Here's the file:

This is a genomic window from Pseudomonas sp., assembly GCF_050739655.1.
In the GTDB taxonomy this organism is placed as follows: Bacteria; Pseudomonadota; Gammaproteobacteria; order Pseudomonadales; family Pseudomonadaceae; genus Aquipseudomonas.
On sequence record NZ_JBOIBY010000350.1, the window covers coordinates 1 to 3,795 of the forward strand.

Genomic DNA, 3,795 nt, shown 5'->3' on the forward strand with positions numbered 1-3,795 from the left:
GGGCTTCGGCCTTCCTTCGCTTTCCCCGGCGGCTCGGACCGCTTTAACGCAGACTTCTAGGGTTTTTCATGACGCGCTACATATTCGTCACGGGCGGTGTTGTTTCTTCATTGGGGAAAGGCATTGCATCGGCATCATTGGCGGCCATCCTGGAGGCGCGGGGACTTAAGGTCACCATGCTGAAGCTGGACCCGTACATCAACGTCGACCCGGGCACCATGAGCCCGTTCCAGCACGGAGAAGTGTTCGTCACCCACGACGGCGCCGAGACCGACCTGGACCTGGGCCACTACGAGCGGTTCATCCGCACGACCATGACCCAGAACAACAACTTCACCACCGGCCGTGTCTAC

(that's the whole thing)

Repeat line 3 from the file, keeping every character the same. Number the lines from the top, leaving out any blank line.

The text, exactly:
On sequence record NZ_JBOIBY010000350.1, the window covers coordinates 1 to 3,795 of the forward strand.